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California Chrome controversy highlights that opinions differ on nasal strips

Triple Crown hopeful California Chrome at Belmont Racetrack

Triple Crown hopeful California Chrome at Belmont Racetrack in Elmont, May 31, 2014. Credit: Newsday / J. Conrad Williams, Jr.

If there has been one minor controversy surrounding Triple Crown contender California Chrome, it can be summed up in two words: nasal strips.

The colt's trainer, Art Sherman, said the day after he won the Preakness on May 17 that the owners might not let him run Saturday in the Belmont Stakes, the third leg of the coveted Triple Crown, unless New York officials let him wear a nasal strip.

Until Belmont Park's three stewards unanimously agreed on May 19 to allow their use, New York was the only state that did not permit them in thoroughbred racing.

The Kentucky Derby and Preakness winner is 6-for-6 since Dec. 22, when he first wore a nasal strip, a 3-inch adhesive strip that fits on the horse's nose. He was 2-for-6 before that.

But on Friday, Alan Sherman, Art's son and assistant trainer, was less definitive about the importance of the strips.

"I really don't know if it helps," Sherman said at a news conference at Belmont Park in Elmont. He said it was owners Steve Coburn and Perry Martin's idea to use the strips, which some studies have shown help a horse breathe more easily and reduce bleeding in the lungs.

California Chrome on Saturday would become only the 12th horse to win the Triple Crown if he is victorious in the Belmont.

And when asked if they would have withdrawn the colt from the Belmont if the stewards had not agreed, the assistant trainer demurred. "I don't know about that," he said.

Experts are not unanimous about the benefits of nasal strips, developed by two veterinarians in the mid-1990s when they noticed their use by human athletes. But experts do agree that they pose no danger and aren't "performance-enhancing" -- that is, unlike some drugs, they do not make a horse run faster than it is naturally able.


NY stamp of approval

Dr. Scott Palmer, New York State Gaming Commission's equine medical director, said in a statement when it was announced that New York would allow their use: "Equine nasal strips do not enhance equine performance nor do they pose a risk to equine health or safety and as such do not need to be regulated."

He compared their use to "tongue-ties," the practice of tying cloth strips over a horse's tongue to keep it from putting the tongue over the bit and to help prevent displacement of the soft palate, which could block airflow.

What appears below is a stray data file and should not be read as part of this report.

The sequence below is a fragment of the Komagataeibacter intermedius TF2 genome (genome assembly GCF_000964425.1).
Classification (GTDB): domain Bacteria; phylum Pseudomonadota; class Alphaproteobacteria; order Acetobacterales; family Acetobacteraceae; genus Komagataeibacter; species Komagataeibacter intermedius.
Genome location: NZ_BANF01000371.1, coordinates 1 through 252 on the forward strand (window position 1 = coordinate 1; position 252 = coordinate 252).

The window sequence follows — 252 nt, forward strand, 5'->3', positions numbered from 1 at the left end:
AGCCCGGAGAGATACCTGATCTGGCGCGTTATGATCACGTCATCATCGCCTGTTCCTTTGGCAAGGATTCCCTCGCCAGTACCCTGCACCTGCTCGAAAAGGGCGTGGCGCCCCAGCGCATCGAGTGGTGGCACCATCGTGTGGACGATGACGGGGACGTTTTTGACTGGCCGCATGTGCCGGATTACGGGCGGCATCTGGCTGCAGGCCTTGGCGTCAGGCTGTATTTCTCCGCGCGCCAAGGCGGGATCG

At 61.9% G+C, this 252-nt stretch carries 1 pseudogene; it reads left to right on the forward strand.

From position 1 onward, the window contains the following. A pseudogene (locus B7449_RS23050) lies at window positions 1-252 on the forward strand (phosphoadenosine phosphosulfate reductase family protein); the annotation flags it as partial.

"I think he put it very nicely," Dr. Jose Garcia-Lopez, director of equine sports medicine at Tufts University's Cummings School of Veterinary Medicine, said of Palmer's statement. "Personally, I don't think there should have been much of a controversy."

Rose Nolen-Walston, an expert in pulmonary function at University of Pennsylvania School of Veterinary Medicine, agreed.

"The data show a small but consistent effect and the risk is nothing," she said. But when asked whether she would use them on her own horses, she hesitated. "I am an evidence-based person and the evidence is pretty slight. On the other hand, they cost $10."

Lisa Fortier, a surgeon at the newly reopened Cornell Ruffian Equine Specialists, across the street from Belmont Park's backstretch, said their use can fall within that realm of near-superstition of many athletes trying to improve performance by the tiniest margin. "They're safe," she said. "Whether or not they are effective can be debated."

One of the co-inventors of Flair nasal strips, veterinarian James Chiapetta, said the strips help prevent collapse of a horse's nasal passages when it inhales during heavy exercise. This in turn helps prevent negative pressure within the lung, he said, which could cause capillaries in the lungs to rupture. This is believed to be one of the causes of exercise-induced pulmonary hemorrhage (EIPH), which can lead to bleeding through the nose.


Clinical studies

The company cites eight, mostly small clinical studies on its website, all but one of which show a benefit in their use. Most of the studies found that the horses had to work less hard to breath and saw a reduction in EIPH. Several studies compared the strips to the diuretic furosemide, or Lasix -- used to reduce EIPH and itself a controversial practice that some argue actually enhances a horse's performance.

Two of the studies found that Lasix was more effective than nasal strips, while one found they were about the same. Another study of 400 horses at a Florida track that wore nasal strips found they had a 3.4 higher win percentage compared with those that didn't wear them.

All of which is a no-brainer to New York trainer Gary Contessa, who said he began using the strips on his horses as soon as New York legalized them. "If this helps 1 percent -- who knows? It definitely doesn't hurt," he said. "I'm going to use anything that will give my horses unimpeded breathing."

But Richard Violette, president of the New York Thoroughbred Horsemen's Association and trainer of Samraat, who is running against California Chrome in the Belmont, said he had tried them on a number of horses.

"Frankly, they didn't seem to make a whole lot of difference," he said.

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